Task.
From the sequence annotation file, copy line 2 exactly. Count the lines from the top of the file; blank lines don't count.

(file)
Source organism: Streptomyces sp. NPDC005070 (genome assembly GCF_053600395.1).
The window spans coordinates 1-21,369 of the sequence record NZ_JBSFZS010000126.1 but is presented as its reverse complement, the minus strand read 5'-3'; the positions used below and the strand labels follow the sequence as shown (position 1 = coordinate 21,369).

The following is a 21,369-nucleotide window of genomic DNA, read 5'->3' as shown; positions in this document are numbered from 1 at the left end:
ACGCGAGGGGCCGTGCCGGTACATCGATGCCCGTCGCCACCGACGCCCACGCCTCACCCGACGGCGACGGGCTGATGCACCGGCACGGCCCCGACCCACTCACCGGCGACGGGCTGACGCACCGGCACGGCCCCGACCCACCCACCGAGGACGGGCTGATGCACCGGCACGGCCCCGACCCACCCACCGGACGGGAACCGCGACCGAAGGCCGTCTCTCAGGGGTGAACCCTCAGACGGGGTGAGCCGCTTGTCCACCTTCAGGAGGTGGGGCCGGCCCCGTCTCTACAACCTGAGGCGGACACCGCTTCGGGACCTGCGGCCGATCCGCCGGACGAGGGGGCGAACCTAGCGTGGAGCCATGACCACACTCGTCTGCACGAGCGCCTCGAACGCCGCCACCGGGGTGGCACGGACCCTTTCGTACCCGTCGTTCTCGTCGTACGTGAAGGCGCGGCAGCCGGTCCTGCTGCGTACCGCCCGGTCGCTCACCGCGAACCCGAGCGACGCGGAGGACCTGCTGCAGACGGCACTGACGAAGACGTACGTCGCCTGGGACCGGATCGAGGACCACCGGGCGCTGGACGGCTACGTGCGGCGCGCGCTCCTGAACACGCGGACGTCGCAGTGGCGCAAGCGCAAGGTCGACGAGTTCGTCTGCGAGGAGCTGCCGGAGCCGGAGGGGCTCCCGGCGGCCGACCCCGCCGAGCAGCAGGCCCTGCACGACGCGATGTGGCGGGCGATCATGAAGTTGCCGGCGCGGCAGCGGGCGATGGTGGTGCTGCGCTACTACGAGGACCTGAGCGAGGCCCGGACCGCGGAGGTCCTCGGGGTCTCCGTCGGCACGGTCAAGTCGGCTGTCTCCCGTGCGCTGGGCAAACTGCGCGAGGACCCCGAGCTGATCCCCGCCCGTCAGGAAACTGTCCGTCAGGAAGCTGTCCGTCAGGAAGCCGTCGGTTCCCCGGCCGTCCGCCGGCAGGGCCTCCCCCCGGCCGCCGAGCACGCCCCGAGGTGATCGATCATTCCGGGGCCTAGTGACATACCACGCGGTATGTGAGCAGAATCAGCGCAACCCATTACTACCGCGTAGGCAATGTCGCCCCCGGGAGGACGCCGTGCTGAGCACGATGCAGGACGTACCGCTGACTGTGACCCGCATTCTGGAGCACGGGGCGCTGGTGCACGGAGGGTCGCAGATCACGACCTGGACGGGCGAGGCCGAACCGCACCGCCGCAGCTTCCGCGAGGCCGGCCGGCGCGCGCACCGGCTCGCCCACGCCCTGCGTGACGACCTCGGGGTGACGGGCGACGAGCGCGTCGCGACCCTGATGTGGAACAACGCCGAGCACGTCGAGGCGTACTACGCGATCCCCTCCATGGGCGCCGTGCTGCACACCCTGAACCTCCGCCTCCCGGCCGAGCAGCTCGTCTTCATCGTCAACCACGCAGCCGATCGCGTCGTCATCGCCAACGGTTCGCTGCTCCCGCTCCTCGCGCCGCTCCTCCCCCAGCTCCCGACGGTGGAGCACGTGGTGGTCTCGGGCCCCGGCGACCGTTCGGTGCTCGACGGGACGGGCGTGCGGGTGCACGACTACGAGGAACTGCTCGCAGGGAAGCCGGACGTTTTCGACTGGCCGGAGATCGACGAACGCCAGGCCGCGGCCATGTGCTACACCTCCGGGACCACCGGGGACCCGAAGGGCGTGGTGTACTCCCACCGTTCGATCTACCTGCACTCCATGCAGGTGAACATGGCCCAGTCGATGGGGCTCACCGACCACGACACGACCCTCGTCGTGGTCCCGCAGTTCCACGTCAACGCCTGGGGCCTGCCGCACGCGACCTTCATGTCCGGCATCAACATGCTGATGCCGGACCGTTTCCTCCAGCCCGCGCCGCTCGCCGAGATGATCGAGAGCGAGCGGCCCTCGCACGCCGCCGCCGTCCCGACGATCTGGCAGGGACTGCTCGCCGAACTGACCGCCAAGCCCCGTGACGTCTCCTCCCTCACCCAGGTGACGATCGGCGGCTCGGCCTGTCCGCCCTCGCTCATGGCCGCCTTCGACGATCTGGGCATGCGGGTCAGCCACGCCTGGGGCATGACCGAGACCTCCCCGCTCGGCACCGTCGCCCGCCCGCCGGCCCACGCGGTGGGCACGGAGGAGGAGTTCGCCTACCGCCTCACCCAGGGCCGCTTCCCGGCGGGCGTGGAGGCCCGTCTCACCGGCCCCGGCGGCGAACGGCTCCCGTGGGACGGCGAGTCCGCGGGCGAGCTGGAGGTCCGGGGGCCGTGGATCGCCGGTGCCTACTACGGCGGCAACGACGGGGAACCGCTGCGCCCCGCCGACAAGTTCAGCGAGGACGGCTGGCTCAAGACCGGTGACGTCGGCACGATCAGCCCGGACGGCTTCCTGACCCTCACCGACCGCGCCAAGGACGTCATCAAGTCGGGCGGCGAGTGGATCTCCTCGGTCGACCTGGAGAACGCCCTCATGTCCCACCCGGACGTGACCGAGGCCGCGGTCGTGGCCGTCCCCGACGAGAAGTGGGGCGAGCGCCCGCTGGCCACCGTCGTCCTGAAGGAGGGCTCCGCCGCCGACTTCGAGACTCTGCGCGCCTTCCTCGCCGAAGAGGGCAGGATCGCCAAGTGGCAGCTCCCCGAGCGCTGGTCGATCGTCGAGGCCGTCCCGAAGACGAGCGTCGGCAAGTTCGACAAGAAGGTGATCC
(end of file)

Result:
The window spans coordinates 1-21,369 of the sequence record NZ_JBSFZS010000126.1 but is presented as its reverse complement, the minus strand read 5'-3'; the positions used below and the strand labels follow the sequence as shown (position 1 = coordinate 21,369).